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Another quarter of depressed results is eating away at all but the largest Canadian brokerages.

What's striking in the most recent industrywide results released by the Investment Industry Association of Canada is not just the shrinking profits, but what that's doing to the ability of firms to absorb further hits. The capital base at smaller dealers is steadily shrinking.

The industry as a whole made a profit, but for recent quarters that aggregate number has disguised losses at some firms. Whole swaths of the securities industry, especially in the category of smaller institutional dealers, have been losing money. These are the firms that deal mainly with big institutional accounts such as mutual funds, handling their trading and selling them new stock issues. Both lines of business are very tough right now. For the Canadian securities industry as a whole, equity trading was a money-losing business in the second quarter.

At the institutional firms, three of the last four quarters have resulted in net losses, and a handful of them have shut their doors.

The steady losses are eating away at the capital that firms have set aside to protect against losses. Shareholders' equity for the 82 firms in the institutional category now stands at $3.87-billion, or just over $47-million per firm. Three and a half years ago, firms had an average of $55-million of capital.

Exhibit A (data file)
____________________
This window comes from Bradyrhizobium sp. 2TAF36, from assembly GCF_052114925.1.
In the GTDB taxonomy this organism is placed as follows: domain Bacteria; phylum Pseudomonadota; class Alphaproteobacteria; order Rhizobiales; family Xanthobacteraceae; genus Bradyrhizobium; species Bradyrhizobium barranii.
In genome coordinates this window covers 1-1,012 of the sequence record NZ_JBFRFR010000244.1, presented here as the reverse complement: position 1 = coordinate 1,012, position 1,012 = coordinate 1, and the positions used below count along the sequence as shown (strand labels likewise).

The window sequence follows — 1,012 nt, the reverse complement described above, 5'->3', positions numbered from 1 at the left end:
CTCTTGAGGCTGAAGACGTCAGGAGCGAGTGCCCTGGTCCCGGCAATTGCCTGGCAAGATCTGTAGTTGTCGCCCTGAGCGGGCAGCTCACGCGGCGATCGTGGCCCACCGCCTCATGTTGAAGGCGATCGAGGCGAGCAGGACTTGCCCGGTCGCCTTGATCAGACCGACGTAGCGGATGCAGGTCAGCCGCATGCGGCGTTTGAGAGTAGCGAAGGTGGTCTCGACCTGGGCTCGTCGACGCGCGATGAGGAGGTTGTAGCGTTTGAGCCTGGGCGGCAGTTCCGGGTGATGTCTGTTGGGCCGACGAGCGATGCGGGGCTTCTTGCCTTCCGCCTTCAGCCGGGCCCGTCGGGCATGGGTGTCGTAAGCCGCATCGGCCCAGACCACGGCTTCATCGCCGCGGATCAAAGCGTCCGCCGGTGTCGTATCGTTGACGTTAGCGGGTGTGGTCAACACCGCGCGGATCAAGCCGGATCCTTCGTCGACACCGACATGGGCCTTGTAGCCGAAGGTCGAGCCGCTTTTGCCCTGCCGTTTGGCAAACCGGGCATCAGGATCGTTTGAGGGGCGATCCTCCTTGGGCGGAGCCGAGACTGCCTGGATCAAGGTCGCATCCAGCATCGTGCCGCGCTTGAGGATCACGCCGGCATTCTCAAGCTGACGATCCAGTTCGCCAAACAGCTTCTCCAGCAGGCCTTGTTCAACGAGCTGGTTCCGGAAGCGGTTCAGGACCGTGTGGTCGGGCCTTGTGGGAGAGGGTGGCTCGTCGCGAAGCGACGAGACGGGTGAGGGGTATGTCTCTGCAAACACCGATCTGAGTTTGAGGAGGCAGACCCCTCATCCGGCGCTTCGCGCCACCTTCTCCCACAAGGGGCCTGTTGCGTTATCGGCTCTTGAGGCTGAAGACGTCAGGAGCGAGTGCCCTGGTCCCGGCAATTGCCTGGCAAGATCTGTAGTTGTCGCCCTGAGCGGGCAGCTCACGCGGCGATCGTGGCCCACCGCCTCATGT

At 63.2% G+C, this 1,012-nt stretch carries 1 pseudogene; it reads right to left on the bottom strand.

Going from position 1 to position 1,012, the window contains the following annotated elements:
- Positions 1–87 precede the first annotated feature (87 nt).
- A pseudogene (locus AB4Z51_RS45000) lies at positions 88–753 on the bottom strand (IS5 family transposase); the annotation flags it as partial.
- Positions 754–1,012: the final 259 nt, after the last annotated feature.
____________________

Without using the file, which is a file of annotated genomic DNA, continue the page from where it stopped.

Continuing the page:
Short of making profits that can be socked away, the only way that number rises again is if the owners of the brokerages put in more money. Anecdotally, that's been happening, but at some point the owners don't want to throw good money after bad.

The concern is, as IIAC head Ian Russell notes, that at some point the ability of Canada to finance its economy is hurt. Smaller institutional firms have been the first to finance many smaller companies, before they grow into the bigger enterprises that get backing from bank-owned dealers and large foreign investment banks.

However, without capital, it becomes much harder for the small institutional firms to provide that financing. Underwriting stock issues the way they are generally done in Canada requires capital. Trading big blocks of stock often requires capital.

If and when the business does come back, only firms with steady capital bases will be able to quickly recapture the deals they lost.

Meantime, bond trading is boosting the largest integrated firms.

Bond-trading revenue, for example, soared in 2008 and has been at elevated levels since. So far in 2013, bond-trading revenue is rising strongly.

Only eight large integrated firms, a list dominated by the bank-owned firms, control 85 per cent of the debt business.